Could the Eagles‘ current tour be the last sprint in their “long run?” Possibly: their tour has an air of finality to it. Like the Rolling Stones bringing ex-guitarist Mick Taylor out on their recently-wrapped tour (speculated to be their last run), the Eagles have founding guitarist Bernie Leadon in tow. Drummer/singer Don Henley told the Milwaukee Journal Sentinel that founding bassist Randy Meisner wasn’t excluded from the tour either: “If he were healthy and willing, [he] might have been included, too, but his current health will not permit. We are all wishing him well.” 

(Meisner, who sang “Take It To The Limit,” suffered a health setback a few months ago: “Randy was at home when something he was eating obstructed his breathing and he lost consciousness,” Poco’s Rusty Young wrote in an online note to fans in April. “[His wife] Lana rushed him to the emergency room where he got immediate care. Things are going to be a little rough for Randy for a while, but his doctors are optimistic he’ll recover from this incident.”)

The trek is dubbed the “History Of The Eagles” tour (promoting their recent career-spanning documentary), and they are taking the title seriously. The show started out with the band’s founders/leaders/perennial members Don Henley and Glenn Frey taking the stage with acoustic guitars and singing the album cut “Saturday Night.” After that, Leadon joined them for “Train Leaves Here This Morning,” a song he sang lead on. Leadon stuck with the band for most of the first set, according to a review in the Courier-Journal.  

The second set was more Joe Walsh-centric, featuring not just music from his time with the Eagles, but also some of his solo songs (“In The City,” “Life’s Been Good,” “Rocky Mountain Way”) and one from his era in the James Gang (“Funk #49”).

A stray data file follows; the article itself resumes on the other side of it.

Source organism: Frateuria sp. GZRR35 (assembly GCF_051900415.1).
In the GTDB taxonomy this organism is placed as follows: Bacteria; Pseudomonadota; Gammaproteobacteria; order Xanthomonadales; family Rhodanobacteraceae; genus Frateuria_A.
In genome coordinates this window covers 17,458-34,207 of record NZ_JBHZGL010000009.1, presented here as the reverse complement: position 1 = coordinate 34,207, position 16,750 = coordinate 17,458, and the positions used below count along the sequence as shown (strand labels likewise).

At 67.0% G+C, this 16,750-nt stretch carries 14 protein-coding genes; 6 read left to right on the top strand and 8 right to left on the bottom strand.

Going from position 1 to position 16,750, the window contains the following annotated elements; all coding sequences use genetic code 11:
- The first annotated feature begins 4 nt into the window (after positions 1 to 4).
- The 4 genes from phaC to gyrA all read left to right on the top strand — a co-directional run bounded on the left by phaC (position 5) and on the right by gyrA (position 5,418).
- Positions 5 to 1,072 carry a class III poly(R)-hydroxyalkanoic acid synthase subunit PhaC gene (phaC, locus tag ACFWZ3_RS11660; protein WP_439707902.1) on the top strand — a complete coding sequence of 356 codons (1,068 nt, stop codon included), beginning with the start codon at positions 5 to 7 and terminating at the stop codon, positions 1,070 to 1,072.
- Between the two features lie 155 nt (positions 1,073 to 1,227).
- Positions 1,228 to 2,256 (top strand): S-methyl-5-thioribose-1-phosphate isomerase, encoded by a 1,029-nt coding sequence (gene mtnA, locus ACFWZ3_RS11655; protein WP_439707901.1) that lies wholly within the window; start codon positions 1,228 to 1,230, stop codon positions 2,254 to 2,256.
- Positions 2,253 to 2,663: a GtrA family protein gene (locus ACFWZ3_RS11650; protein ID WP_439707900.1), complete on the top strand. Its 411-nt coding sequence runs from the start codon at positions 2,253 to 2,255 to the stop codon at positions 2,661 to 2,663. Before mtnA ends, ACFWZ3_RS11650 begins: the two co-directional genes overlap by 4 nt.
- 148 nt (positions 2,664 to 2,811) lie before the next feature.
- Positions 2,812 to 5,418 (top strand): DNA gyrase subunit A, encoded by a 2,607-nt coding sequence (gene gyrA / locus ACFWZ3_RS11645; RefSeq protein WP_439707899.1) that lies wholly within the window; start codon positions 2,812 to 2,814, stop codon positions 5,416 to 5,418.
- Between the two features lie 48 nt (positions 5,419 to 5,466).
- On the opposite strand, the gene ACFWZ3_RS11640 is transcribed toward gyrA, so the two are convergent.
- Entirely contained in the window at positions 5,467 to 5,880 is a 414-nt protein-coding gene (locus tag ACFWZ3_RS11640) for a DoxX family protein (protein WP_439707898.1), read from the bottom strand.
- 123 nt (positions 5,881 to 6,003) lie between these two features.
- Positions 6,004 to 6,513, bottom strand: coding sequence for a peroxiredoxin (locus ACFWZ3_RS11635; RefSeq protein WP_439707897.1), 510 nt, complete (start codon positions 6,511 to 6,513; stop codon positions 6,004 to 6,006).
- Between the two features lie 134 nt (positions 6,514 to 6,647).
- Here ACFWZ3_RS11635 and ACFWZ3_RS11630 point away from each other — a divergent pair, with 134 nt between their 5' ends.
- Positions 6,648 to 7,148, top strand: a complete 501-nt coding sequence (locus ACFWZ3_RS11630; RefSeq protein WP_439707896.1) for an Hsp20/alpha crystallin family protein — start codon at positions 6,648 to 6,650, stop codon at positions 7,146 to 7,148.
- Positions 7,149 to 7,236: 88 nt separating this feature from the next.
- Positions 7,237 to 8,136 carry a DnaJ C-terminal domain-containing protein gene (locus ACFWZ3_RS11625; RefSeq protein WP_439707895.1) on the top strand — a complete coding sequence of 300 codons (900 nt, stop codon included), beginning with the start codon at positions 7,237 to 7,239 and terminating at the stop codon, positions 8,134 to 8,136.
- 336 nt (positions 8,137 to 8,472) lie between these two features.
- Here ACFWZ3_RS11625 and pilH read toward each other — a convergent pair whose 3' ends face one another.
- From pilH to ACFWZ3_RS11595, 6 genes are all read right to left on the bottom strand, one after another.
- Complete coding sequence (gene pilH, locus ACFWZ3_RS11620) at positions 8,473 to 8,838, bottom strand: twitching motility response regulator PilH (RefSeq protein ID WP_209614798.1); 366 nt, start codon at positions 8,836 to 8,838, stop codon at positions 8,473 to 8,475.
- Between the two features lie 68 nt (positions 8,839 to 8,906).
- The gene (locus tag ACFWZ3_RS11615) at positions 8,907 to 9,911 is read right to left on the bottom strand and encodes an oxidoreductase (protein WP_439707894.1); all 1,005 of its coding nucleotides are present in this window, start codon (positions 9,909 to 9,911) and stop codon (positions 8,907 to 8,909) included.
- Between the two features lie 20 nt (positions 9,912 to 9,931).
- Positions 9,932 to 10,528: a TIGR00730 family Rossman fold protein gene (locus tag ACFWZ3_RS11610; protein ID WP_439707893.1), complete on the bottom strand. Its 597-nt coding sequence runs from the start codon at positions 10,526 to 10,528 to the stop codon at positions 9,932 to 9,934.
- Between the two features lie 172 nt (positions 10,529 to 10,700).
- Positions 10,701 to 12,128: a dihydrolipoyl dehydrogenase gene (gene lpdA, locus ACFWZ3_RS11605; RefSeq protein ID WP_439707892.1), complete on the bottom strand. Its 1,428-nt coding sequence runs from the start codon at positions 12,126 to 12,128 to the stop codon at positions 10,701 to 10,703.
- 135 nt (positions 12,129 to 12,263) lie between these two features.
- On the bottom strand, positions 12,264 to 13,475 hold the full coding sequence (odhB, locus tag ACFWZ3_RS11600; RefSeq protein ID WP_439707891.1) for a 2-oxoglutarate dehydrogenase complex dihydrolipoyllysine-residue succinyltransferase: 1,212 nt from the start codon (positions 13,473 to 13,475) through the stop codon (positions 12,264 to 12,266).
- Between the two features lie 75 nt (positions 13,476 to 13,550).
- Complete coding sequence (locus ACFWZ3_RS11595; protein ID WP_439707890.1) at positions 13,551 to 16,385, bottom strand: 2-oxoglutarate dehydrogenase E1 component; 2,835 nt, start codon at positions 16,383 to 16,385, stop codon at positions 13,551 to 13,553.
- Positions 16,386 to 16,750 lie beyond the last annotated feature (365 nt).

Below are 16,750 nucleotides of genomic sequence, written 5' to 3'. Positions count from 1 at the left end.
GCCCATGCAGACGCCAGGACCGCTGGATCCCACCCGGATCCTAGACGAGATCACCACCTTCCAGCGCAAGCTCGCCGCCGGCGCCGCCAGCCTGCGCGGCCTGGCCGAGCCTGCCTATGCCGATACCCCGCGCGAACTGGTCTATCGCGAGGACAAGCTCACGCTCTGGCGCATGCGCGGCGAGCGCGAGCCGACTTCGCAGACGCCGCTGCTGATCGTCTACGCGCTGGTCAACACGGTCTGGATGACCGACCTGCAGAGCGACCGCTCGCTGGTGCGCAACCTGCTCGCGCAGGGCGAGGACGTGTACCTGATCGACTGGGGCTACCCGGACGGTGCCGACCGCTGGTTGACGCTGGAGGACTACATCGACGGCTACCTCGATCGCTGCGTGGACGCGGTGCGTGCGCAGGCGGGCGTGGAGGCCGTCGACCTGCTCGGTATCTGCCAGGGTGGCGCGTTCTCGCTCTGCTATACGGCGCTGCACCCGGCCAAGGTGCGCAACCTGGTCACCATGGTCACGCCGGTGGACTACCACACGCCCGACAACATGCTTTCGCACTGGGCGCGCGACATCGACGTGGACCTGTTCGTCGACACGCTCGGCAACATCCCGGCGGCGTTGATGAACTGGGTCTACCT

In the above mentioned Milwaukee Journal Sentinel interview, Henley said that the current tour might be the band’s last trek: “This could very well be our last, major tour. Covering the entire globe will take us about two years… So, by the time we get through this tour, it’ll be 2015 and we’ll all be in our late 60s. It’s been an incredible experience for all of us, but it may be time to say adios and bow out gracefully.” If the tour actually does go on for that long, it seems that Meisner would be able to join his former bandmates as well. 

One thing that probably won’t happen on the tour is a reunion with former guitarist Don Felder. When asked about the moment in the film where Felder cries when discussing his split with the Eagles, Henley said, “That was a poignant moment, for sure – if it was real. But since Mr. Felder continues to engage in legal action, of one kind or another, against us, I can’t really say anything further about it.”

Felder, who has been touring on his own and playing a number of Eagles songs, told that “I’ve actually reached out numerous times to shake hands and be friends and go on with those guys, but the only response I usually get back is from their attorneys, which is not encouraging.” 

The Eagles — Frey, Henley, Walsh and bassist Timothy B. Schmit, along with Leadon — are touring through July, with August off, and the tour begins again in September. Go to their official website for dates. 

Brian Ives, 


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